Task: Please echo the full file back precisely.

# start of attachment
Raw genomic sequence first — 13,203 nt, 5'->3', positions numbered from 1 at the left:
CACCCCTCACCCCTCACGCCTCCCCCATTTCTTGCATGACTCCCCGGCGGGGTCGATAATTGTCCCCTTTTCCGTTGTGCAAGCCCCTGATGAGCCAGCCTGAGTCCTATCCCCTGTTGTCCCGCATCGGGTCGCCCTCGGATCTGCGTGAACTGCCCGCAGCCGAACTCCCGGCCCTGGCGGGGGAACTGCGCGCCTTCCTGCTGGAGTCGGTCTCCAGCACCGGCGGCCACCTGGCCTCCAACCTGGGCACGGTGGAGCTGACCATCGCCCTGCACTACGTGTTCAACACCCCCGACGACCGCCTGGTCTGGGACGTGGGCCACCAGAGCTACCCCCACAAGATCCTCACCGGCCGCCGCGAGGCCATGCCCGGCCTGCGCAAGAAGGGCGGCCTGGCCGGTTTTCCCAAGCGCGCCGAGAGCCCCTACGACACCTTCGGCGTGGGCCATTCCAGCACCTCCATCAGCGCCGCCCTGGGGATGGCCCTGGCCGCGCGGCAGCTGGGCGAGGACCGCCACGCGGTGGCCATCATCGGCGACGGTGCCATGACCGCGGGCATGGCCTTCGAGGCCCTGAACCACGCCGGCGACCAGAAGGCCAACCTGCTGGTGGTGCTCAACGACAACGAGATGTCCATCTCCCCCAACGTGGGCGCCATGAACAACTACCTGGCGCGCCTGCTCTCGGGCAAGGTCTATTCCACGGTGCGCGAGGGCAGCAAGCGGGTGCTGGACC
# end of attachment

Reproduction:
Raw genomic sequence first — 13,203 nt, 5'->3', positions numbered from 1 at the left:
CACCCCTCACCCCTCACGCCTCCCCCATTTCTTGCATGACTCCCCGGCGGGGTCGATAATTGTCCCCTTTTCCGTTGTGCAAGCCCCTGATGAGCCAGCCTGAGTCCTATCCCCTGTTGTCCCGCATCGGGTCGCCCTCGGATCTGCGTGAACTGCCCGCAGCCGAACTCCCGGCCCTGGCGGGGGAACTGCGCGCCTTCCTGCTGGAGTCGGTCTCCAGCACCGGCGGCCACCTGGCCTCCAACCTGGGCACGGTGGAGCTGACCATCGCCCTGCACTACGTGTTCAACACCCCCGACGACCGCCTGGTCTGGGACGTGGGCCACCAGAGCTACCCCCACAAGATCCTCACCGGCCGCCGCGAGGCCATGCCCGGCCTGCGCAAGAAGGGCGGCCTGGCCGGTTTTCCCAAGCGCGCCGAGAGCCCCTACGACACCTTCGGCGTGGGCCATTCCAGCACCTCCATCAGCGCCGCCCTGGGGATGGCCCTGGCCGCGCGGCAGCTGGGCGAGGACCGCCACGCGGTGGCCATCATCGGCGACGGTGCCATGACCGCGGGCATGGCCTTCGAGGCCCTGAACCACGCCGGCGACCAGAAGGCCAACCTGCTGGTGGTGCTCAACGACAACGAGATGTCCATCTCCCCCAACGTGGGCGCCATGAACAACTACCTGGCGCGCCTGCTCTCGGGCAAGGTCTATTCCACGGTGCGCGAGGGCAGCAAGCGGGTGCTGGACC